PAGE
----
Just like making an assessment of a textbook or reading you would assign for a course, evaluating if an OER is appropriate for your teaching is important. If you are reviewing or rewriting your syllabus for online learning, these basic principles will help guide your decision-making.
Where you found the resource - If you used one of the tools in the Discovering OER section, the content you're reviewing is definitely OER and can be used as such, but if you're on the open web, you'll need to look at the usage statements or licenses before you adapt the material for your course.
Author's Qualifications and Affiliations - Many OER are authored by other instructors or professors in higher education, but others are not. Consider who created the OER before you use it.
Date of Publication/Currency - Since OER are generally not produced by large publishing companies that often release new editions, it is important to assess when an OER was created and how recently it has been updated. You can make updates yourself, but checking the date of publication is important in deciding if a material is current enough for your course.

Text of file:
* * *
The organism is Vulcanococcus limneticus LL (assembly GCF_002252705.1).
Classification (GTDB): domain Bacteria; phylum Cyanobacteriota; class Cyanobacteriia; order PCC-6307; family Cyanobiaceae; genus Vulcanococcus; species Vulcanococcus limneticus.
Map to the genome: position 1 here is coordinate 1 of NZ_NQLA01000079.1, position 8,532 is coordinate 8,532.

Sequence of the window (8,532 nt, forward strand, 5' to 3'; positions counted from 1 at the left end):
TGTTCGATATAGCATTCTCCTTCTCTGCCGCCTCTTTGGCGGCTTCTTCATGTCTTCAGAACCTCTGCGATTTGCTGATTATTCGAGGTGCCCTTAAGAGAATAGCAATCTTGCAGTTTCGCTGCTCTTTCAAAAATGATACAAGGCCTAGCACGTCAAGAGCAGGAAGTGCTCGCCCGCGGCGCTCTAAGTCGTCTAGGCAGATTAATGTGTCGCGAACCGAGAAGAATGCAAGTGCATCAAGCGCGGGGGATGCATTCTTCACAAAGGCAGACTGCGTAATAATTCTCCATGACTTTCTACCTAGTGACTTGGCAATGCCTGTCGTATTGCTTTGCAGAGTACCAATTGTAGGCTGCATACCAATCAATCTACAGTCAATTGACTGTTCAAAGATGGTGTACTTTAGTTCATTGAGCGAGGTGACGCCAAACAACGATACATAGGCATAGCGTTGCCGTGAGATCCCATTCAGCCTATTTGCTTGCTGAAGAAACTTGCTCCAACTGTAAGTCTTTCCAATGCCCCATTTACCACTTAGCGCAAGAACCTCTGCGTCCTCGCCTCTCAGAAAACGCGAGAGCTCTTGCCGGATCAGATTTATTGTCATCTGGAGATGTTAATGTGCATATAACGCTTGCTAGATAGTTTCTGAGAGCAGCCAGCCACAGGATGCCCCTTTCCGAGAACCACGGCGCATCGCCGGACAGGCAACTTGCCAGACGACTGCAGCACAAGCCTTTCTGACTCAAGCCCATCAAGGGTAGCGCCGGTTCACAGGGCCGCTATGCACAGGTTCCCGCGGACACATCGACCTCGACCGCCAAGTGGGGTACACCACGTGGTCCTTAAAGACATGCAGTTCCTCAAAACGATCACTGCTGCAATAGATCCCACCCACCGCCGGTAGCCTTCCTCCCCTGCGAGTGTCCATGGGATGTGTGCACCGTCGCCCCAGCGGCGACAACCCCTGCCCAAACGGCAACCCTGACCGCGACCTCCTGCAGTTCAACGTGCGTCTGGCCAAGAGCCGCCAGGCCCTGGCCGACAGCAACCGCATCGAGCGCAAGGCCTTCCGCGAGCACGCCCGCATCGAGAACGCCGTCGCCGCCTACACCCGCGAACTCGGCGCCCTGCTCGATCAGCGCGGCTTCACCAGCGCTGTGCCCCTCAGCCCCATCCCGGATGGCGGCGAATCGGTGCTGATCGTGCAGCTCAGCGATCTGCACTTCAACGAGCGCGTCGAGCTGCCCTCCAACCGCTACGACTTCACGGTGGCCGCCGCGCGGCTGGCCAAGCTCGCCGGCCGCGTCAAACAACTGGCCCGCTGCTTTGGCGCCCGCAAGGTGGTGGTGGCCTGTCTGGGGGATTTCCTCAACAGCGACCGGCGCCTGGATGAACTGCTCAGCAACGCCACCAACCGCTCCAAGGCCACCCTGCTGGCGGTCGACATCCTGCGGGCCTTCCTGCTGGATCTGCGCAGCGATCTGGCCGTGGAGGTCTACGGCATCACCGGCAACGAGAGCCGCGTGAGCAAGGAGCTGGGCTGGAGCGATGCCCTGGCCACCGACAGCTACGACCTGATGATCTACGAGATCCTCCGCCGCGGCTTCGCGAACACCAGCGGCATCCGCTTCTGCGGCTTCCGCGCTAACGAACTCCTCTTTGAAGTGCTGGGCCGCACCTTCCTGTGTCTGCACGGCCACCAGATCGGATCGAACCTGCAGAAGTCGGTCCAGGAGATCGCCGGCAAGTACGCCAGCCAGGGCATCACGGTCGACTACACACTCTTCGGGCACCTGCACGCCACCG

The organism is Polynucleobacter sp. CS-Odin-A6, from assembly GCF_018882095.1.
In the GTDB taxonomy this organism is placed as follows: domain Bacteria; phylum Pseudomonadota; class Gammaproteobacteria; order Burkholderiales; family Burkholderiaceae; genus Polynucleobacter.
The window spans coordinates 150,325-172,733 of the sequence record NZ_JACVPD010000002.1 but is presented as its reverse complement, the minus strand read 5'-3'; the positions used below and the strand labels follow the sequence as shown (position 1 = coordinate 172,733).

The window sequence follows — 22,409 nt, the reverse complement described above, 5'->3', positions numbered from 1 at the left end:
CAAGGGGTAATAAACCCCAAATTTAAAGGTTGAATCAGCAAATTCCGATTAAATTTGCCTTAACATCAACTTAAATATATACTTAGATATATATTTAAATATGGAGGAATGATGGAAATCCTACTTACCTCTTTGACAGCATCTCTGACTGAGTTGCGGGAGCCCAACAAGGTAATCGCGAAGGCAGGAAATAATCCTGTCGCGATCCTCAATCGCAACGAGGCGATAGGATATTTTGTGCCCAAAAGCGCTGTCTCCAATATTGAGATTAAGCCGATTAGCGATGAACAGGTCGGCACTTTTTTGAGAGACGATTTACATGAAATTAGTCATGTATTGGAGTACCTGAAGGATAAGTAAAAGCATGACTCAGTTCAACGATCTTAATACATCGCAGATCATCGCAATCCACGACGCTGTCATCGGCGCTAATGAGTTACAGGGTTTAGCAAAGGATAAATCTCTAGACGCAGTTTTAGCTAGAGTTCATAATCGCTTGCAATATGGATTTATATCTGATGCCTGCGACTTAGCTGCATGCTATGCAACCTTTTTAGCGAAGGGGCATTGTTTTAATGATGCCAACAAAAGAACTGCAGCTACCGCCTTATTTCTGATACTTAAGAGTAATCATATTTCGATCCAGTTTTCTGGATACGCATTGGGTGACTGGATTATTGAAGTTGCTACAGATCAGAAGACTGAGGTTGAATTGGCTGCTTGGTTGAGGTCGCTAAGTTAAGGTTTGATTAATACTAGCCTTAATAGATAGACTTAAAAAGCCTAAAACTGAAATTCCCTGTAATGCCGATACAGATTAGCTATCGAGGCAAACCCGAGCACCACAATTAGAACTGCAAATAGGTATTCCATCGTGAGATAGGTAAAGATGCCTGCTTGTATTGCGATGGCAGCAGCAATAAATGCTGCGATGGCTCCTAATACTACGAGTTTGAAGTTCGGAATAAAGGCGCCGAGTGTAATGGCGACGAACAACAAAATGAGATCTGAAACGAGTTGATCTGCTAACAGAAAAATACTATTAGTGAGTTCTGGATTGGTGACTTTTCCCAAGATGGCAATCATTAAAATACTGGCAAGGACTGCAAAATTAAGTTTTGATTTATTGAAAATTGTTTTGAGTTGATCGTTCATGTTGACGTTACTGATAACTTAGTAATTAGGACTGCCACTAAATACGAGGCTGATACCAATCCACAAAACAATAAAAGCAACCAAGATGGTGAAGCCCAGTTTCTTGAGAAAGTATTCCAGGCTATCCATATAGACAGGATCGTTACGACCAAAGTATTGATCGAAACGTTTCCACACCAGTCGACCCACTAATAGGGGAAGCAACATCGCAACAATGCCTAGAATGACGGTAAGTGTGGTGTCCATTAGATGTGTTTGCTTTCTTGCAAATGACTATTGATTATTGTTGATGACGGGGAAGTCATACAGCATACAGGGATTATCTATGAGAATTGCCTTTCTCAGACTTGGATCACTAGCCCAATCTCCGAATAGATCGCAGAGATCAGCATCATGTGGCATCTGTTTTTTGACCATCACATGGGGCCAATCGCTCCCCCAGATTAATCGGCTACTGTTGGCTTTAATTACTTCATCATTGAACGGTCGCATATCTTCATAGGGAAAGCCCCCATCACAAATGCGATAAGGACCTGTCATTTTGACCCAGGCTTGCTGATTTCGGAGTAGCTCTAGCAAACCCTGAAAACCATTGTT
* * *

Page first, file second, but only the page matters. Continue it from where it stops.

Intended Audience - OER can be produced for any age and audience, so sorting in a tool by education level is critical. Some open textbooks are for 101-type classes while other materials are designed for very topic-specific courses. You can always edit an OER to better suit your students, but an appropriate starting point is usually desirable.
Documentation of Sources - Like any other teaching material, some resources will be better documented than others. When it comes to reusing OER or in most other scholarly circles, attribution is necessary. Searching for the sources in an OER shouldn't consume all of your evaluation time, so finding something with proper citation can save you some effort.
Bias - It goes without saying that students at a university would need to interrogate the bias of a source in their studies. This tenant would be applicable to any closed educational resource as well.
Suitability of the Work for your Purposes - Since many OER are online exclusively, you'll need to ensure that you have stable access to them as URLs change and materials are updated by their authors. Making copies with your own edits or finding DOIs or other stable links can be critical for using an OER over several iterations of your course. For more information on DOIs see doi.org.
Review and Curation Process - Is the resource you're considering peer reviewed? If it is not—as many OER aren't—then you can assess the authorship authority again. As stated about currency of materials, it could be useful to look for information on how often, if at all, an OER is updated.
Restrictions/Licenses of the Work - Licensing is a critical aspect of what makes an OER an OER. They are designed to be reused and remixed by others. Looking for Creative Commons licenses or other statements of use permissions will inform your ability to use the resource.